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What Is the Connection Between Romanticism and Nature?

Many romantic poets considered nature as the source of human ideas and emotions.
Henry David Thoreau, a poet who lived in a cabin on Walden Pond for two years, believed that people were meant to live in the world of nature.
Work of the Romantic period is characterized by the search for self or identity.
The poet William Wordsworth wrote of the deeper emotions inspired by nature.
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  • Written By: Marjorie McAtee
  • Edited By: W. Everett
  • Images By: Amidala, Sarah Nichols, Africa Studio, Georgios Kollidas
  • Last Modified Date: 08 December 2014
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Romanticism and nature are connected because the artists and philosophers of the romantic period emphasized the glory and beauty of nature, and the power of the natural world. Some scholars of romanticism believe that the romanticists treated nature in an almost religious way. Reasons for the development of this strong connection between nature and romanticism include the Industrial Revolution, which led many people to leave rural areas and live in cities, separated from the natural world. In addition, during the 18th and 19th centuries when romanticism was popular, large areas of European and North American wilderness had been tamed, so that it had become generally much safer for people to travel into these areas and observe their natural wonders. The connection between romanticism and nature may have also risen in part as a backlash against the scientific emphasis of enlightenment philosophy, and against the cultural norms of that period.

Many romanticist artists, writers, and philosophers believe in the natural world as a source of healthy emotions and ideas. By contrast, the emerging urban, industrialized world was often portrayed as a source of unhealthy emotions, morals, and thoughts. Romanticists such as Henry David Thoreau believed that humans were meant to live in the world of nature, rather than the urban world. The connection between Romanticism and nature was largely formed with this core concept that man's true self can be found in the wilderness, rather than in the city.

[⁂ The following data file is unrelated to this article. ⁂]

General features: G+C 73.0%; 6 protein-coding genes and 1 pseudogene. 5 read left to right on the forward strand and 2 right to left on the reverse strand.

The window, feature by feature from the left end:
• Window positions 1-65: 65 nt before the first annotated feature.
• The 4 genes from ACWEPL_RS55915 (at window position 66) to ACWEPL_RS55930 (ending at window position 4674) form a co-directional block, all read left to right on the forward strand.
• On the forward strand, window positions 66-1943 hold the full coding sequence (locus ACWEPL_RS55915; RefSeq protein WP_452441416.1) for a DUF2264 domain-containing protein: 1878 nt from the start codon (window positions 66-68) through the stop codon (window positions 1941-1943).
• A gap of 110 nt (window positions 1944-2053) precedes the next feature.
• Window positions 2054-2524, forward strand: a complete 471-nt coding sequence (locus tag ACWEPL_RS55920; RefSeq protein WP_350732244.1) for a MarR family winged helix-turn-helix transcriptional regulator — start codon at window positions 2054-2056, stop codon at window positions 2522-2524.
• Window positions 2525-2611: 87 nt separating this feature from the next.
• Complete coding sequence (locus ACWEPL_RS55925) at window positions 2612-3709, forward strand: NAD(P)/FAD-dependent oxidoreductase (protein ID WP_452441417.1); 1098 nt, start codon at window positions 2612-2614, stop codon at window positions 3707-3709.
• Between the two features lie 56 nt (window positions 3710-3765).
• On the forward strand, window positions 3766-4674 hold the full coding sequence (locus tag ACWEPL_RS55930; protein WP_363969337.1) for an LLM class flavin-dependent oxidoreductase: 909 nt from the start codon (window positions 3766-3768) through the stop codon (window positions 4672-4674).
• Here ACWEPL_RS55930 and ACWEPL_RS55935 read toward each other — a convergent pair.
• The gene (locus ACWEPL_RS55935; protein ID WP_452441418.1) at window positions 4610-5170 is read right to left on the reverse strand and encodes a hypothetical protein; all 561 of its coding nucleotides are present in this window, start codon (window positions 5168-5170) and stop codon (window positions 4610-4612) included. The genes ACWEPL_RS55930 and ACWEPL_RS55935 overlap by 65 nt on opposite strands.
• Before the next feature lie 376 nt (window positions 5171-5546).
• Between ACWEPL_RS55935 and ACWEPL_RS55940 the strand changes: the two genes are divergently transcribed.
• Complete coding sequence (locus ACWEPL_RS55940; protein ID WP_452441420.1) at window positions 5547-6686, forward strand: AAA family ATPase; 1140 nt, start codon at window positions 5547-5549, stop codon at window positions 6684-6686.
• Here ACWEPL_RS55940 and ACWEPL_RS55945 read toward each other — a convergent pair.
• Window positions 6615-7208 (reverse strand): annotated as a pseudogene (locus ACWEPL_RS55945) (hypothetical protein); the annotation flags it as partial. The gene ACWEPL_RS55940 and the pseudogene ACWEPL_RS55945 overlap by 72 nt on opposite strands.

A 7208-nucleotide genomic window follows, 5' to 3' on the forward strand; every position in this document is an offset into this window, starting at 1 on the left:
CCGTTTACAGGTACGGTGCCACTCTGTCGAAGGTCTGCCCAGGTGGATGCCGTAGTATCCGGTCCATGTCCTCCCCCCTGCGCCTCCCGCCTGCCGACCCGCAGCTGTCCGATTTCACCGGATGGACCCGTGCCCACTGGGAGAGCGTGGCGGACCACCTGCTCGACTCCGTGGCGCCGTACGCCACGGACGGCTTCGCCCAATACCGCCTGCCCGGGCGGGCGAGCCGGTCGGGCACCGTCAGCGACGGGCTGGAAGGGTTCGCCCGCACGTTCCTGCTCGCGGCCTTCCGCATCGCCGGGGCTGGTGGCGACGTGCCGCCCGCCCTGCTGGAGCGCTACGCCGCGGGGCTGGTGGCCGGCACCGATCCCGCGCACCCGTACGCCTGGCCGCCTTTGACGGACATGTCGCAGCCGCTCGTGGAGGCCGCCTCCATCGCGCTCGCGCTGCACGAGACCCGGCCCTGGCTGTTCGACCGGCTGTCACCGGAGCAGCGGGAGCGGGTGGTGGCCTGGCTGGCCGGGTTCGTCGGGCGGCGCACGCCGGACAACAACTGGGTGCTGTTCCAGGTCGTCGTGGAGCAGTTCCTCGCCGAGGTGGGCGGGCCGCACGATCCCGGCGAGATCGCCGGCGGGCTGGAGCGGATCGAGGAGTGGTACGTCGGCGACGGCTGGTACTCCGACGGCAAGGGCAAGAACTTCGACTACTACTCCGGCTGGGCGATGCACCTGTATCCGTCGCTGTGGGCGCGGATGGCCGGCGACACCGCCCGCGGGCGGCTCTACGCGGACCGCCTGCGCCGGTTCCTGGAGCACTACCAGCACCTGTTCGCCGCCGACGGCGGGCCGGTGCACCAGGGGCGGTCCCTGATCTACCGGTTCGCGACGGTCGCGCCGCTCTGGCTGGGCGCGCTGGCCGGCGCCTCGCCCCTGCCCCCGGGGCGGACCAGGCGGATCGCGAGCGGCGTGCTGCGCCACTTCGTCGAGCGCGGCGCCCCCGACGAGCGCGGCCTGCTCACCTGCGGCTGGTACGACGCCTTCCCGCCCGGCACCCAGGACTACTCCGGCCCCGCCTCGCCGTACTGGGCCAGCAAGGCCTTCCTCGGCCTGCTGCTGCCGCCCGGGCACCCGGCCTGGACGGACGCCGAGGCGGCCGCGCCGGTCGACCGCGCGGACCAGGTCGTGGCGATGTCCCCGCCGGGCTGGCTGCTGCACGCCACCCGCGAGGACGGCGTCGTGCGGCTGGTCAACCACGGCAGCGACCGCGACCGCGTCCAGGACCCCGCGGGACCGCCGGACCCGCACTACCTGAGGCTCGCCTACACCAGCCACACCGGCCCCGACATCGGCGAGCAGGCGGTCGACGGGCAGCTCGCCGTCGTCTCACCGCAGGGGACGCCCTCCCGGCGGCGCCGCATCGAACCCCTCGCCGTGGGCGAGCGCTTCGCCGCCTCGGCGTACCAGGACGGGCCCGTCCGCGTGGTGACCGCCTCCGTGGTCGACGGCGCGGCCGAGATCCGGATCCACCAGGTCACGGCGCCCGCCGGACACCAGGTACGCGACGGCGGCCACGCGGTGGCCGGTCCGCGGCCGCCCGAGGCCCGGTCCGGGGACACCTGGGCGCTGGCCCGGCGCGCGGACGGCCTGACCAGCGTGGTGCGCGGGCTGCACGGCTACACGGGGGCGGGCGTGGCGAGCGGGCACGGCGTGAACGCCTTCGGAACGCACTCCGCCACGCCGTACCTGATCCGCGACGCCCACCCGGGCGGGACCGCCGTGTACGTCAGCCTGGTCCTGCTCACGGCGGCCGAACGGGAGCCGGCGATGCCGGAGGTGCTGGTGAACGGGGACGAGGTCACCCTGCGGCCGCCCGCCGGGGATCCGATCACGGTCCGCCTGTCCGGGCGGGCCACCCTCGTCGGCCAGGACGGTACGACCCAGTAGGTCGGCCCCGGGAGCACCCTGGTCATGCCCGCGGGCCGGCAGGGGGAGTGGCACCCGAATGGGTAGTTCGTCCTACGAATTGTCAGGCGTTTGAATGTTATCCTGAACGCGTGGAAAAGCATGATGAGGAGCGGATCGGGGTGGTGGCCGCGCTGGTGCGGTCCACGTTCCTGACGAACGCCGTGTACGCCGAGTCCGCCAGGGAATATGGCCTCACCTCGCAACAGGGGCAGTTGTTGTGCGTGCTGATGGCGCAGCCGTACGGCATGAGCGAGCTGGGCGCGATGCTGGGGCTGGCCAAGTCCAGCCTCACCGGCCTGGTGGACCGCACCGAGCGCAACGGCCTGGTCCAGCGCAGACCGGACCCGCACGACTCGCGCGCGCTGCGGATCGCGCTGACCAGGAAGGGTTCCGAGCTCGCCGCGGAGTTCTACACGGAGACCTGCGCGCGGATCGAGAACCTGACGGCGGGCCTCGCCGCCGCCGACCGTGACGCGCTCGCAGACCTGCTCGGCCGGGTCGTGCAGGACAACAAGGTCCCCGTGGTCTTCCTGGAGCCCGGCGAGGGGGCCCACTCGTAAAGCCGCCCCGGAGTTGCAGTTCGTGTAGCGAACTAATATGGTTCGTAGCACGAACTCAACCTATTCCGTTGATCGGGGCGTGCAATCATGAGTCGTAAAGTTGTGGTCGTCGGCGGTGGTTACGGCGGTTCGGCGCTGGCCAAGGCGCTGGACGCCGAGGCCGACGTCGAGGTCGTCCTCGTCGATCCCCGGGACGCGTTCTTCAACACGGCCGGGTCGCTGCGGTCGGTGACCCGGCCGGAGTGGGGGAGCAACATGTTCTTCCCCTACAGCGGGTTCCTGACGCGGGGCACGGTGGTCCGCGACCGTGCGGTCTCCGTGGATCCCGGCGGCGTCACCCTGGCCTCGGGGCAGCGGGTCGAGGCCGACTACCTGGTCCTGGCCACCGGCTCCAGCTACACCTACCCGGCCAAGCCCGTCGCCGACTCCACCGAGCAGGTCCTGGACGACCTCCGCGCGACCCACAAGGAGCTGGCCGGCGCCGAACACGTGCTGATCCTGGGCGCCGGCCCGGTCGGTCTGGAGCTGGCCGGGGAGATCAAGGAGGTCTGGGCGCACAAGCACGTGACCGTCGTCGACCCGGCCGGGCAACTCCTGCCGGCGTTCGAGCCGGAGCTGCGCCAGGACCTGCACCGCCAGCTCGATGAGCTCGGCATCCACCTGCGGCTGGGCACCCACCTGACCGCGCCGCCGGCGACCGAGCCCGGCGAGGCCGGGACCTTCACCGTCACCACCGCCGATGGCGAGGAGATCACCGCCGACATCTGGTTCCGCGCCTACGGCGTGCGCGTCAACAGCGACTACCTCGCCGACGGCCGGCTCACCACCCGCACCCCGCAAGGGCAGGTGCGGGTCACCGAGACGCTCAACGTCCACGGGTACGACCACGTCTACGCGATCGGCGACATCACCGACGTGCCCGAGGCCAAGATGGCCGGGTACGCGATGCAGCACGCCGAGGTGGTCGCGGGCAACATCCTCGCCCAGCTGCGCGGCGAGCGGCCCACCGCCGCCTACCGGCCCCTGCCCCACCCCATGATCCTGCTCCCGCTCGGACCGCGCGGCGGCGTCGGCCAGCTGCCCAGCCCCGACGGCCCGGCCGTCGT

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The connection between romanticism and nature strengthened with the idealization of folk cultures and customs. Improvisation and spontaneity in art, music, and literature became more widely acceptable. Many works of the romantic period emphasize the oneness of humanity with the natural world, as opposed to many earlier schools of art and philosophy. These earlier schools of thought typically held humanity to be separate from and often aloof from the natural world. While romanticism elevated the connection with nature to an almost religious level, giving it morally edifying and desirable attributes, earlier schools of philosophical thought often ascribed base, evil qualities to the natural world.

Writers and artists of the romantic period typically rely heavily on natural imagery in their work. These artists and writers use scenes and images from the natural world to spark the imagination of their audience. Work of the romantic period often bears hints of introspection and a search for self or identity. Romanticism generally places a heavy emphasis on the emotions inspired by the beauty of the natural world.

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anon330110
Post 5

I understand that William Wordsworth and John Keats, i.e., the so-called "Romantic" poets, used to go on long walks in the countryside before they wrote some of their finest poetry. I regularly go on holiday in the British countryside. And there's nothing better than reconnecting with nature in this time-honoured way.

kylee07drg
Post 4

@cloudel – I think that the art and the poetry of this period go hand in hand. The poems paint a lovely picture, while the paintings could inspire poetry with their loveliness.

cloudel
Post 3

I love the nature paintings of the romantic period. The artists painted things like trees and meadows, but they found a way to express how sacred they were by somehow painting the light upon them.

I am a painter, and I know that it is very hard to capture light. An artist who can properly depict the way that the sun falls across an object is talented, indeed.

feasting
Post 2

I suppose that suddenly having areas that were previously unexplored open up would promote romanticism through nature. There were probably not many people who wanted to go out and face the unknown on their own, but once it had been crossed, it must have been tempting for others in search of idealist views of nature to explore.

On the other hand, the idea of exploring unknown territory is pretty romantic in itself. However, it's also filled with danger, so that would have been a unique combination.

Perdido
Post 1

I understand how moving from the country to a city could make a person long for the romantic quality of nature. I have lived in the country all my life, and when I so much as visit a city and stay in a hotel for a couple of days, I start yearning for a quiet field surrounded only by nature with no buildings or cars in sight.

If I could live far removed from roads of any kind, I would. However, I need them to go to work and the grocery store, so I'm always going to be stuck using some urban inventions.

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